Derek served in the Army for more than 17 years, oblivious to the damage that was done to his mental health.
“I enlisted in the Army when I was 18. I’d enjoyed many weekends with the TA volunteers, and I needed a better job, so it was an easy decision.
"Over my 17 and a half years in the Army, from 1969 to 1986, I travelled the world, visiting 33 different countries, and I undertook six tours of Northern Ireland too.
When Derek’s son was born in 1984, he wanted to stay in London, so decided to leave the Army. He then spent 20 years with Thames Valley Police, before working as a driver for Mercedes and the Vehicle and Operator Services Agency. For a long time, life was busy, and Derek felt fine. But when he stopped work, his past flooded back and things rapidly took a turn for the worse.
“It was when I retired in 2015 that my mental health issues began. I had time to think about my past and it didn’t take long before the bad times took over. I began to struggle with depression, anxiety, nightmares and flashbacks. I started drinking, I withdrew from my family and friends, and I only saw the negative side of everything.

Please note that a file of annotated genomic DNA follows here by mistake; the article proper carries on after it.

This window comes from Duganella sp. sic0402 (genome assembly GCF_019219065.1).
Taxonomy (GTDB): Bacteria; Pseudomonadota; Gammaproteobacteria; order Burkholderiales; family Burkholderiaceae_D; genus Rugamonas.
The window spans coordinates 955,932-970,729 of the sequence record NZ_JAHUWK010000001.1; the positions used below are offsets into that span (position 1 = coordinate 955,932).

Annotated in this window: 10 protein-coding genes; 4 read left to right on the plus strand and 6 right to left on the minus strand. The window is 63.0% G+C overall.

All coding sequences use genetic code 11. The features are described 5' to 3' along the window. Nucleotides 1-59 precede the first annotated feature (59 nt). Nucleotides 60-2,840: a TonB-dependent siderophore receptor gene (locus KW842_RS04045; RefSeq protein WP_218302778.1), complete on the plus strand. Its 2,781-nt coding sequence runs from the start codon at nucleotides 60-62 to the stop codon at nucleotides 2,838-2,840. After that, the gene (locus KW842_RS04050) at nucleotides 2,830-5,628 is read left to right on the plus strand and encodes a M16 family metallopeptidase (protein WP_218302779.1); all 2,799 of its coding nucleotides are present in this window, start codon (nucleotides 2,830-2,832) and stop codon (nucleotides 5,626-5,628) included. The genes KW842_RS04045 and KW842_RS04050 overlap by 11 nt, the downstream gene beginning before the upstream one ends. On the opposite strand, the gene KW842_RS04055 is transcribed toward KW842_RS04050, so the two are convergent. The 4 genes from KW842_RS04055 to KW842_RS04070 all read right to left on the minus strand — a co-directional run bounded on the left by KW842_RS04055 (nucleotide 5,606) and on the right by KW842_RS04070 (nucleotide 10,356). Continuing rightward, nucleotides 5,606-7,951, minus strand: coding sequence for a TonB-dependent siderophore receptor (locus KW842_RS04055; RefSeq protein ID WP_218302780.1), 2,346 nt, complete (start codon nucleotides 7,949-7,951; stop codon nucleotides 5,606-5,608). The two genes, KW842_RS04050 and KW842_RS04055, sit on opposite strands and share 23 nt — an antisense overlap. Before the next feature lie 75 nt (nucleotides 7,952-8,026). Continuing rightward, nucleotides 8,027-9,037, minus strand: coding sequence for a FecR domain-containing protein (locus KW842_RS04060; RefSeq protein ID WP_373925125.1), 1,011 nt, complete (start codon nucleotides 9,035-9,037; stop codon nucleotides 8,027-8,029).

“My wife took me to the doctors and after explaining I was ex-service and ex-police, I was referred to Combat Stress.
“During my treatment, I was introduced to hobbies through occupational therapy
“I tried lots of different things but model making, using my own initiative, is something that really helped me and I continue to do to this day.
"This was an out of this world experience and really brought me out of myself.
"They showed me a way to cope. I am no longer afraid to say I have PTSD and have problems. I would say to anyone who finds themselves feeling like I did – ask for help, don’t be ashamed. It happens to a lot of us and there is help available from Combat Stress and other organisations.
"Your memories never leave you but thanks to Combat Stress, I now have strategies to cope.”